The new test for 'deeming' employee status would only apply (initially) to the construction industry, and only for tax law purposes. There is no intention on the part of the Government to extend this new test to determine employee status for the purposes of employment legislation. Therefore, workers will not gain employment rights or protections such as unfair dismissal rights simply as a result of this legislation. The Government also intends that these new measures will lead to a more 'appropriate' treatment of workers in the industry, with more widespread employment rights and training, although it is not clear how this would work in practice as they are not gaining employment rights a result of the proposals.

Under the deeming test, a worker would be automatically deemed to be an employee for tax purposes where they work for a person whose main business involves carrying out or commissioning "construction operations" for the purposes of the CIS. However, payments will not be deemed to be employment income where the worker:

  1. provides the plant and equipment to carry out the job (although if a worker only provides "tools of the trade", then this will not be covered by the exemption);
  2. provides all of the materials required to complete the job; or
  3. provides other workers to carry out work under the contract, and is responsible for paying them.

The Government claims that the 'deeming test' is intended to apply only to those workers who would in any case be considered to be employees if the case law tests were applied 'properly and diligently'. However, by excluding "tools of the trade" from the plant or equipment exception, this appears to contradict a previous decision in a case involving HMRC in 2008 determining the tax treatment of a group of bricklayers. The Special Commissioners determined that one of the factors that pointed to self employment status of the bricklayers was that they carried their own hand tools. Therefore, the 'deeming test' is likely to substantially increase the number of workers who will be considered to be employees, as in the past, ownership of tools has been used to indicate self-employed status.

At present, the Government has not indicated when it would intend to legislate to introduce the proposals or when the proposals are likely to come in to force. However, it is suggested it will not implement any proposals until the industry is in a 'stronger position'. As these proposals will increase tax revenue, it would seem likely they will be introduced sooner rather than later.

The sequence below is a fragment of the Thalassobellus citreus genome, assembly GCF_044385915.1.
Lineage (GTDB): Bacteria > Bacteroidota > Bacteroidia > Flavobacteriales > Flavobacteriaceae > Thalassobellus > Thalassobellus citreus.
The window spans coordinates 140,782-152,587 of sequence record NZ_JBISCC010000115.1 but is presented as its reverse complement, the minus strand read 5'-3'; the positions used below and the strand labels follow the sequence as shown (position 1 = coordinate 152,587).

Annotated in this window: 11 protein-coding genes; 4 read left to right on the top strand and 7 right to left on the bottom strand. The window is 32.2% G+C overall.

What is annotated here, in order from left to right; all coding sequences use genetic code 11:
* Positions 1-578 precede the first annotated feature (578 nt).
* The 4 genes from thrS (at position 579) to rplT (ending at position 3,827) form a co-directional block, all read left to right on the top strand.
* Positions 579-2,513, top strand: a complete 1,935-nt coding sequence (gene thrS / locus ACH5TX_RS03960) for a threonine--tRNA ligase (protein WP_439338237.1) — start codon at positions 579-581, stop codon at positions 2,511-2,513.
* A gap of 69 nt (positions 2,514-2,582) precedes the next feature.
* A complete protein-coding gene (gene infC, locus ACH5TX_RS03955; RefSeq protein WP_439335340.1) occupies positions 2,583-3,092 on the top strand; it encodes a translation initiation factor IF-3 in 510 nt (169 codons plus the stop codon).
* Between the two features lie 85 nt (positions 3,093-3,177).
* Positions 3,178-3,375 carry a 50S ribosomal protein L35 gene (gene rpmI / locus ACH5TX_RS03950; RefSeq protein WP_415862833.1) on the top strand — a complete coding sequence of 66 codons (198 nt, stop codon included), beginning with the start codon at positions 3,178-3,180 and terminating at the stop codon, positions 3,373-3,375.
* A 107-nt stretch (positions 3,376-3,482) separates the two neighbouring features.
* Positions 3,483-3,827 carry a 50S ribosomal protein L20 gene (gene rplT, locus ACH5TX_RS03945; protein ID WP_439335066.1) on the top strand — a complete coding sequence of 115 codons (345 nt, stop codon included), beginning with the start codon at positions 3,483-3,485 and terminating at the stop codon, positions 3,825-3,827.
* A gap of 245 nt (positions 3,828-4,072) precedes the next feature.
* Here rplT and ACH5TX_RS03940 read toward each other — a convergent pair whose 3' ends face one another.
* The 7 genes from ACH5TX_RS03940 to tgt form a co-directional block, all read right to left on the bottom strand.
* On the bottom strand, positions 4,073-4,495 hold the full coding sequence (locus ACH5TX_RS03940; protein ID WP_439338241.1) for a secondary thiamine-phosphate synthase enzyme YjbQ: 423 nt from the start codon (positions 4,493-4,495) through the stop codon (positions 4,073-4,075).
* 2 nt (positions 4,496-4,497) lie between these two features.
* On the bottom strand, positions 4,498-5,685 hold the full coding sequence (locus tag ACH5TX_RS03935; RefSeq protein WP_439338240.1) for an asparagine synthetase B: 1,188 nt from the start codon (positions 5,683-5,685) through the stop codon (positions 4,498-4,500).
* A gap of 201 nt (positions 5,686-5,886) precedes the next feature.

Consequences: What are the likely effects of these proposals if implemented?

In short, greater tax revenue for the Government and substantially higher financial cost for the construction industry. The Government has indicated that it estimates that the proposals are likely to cost the construction industry £50-60 million to implement, set against a net administrative saving to the industry of around £5 million per year due to making fewer payments through the CIS. However, the additional administrative burden of establishing PAYE schemes and ongoing compliance costs will have a greater impact on small businesses.

It seems inevitable that these extra costs will be passed on to the worker without the worker receiving any employment rights to compensate. The take-home pay of workers may fall to take into account the extra tax, NICs and compliance cost of the changes. Workers will also lose out by being unable to make additional deductions of expenses against tax.

As these proposals only intend to affect employment status for tax purposes, workers will have the tax disadvantages of being an employee but none of the benefits in terms of employment rights. As a result, employers may also see a rise in the number of claims from current "self-employed" workers for employment status. If this happens, this would also result in additional cost for the industry and potentially an increase in employment tribunal claims.

It is widely accepted that the case law tests determining employment status are uncertain and difficult to apply. Introducing this legislation would provide more certainty, but having only three criteria on which to determine the outcome may be over-simplifying a complex situation and ignores other factors which may be equally important: e.g. the length of the engagement; the intentions of the parties; and the nature of the trade. The Government's consultation focuses, in particular, on whether the tests it is proposing are appropriate.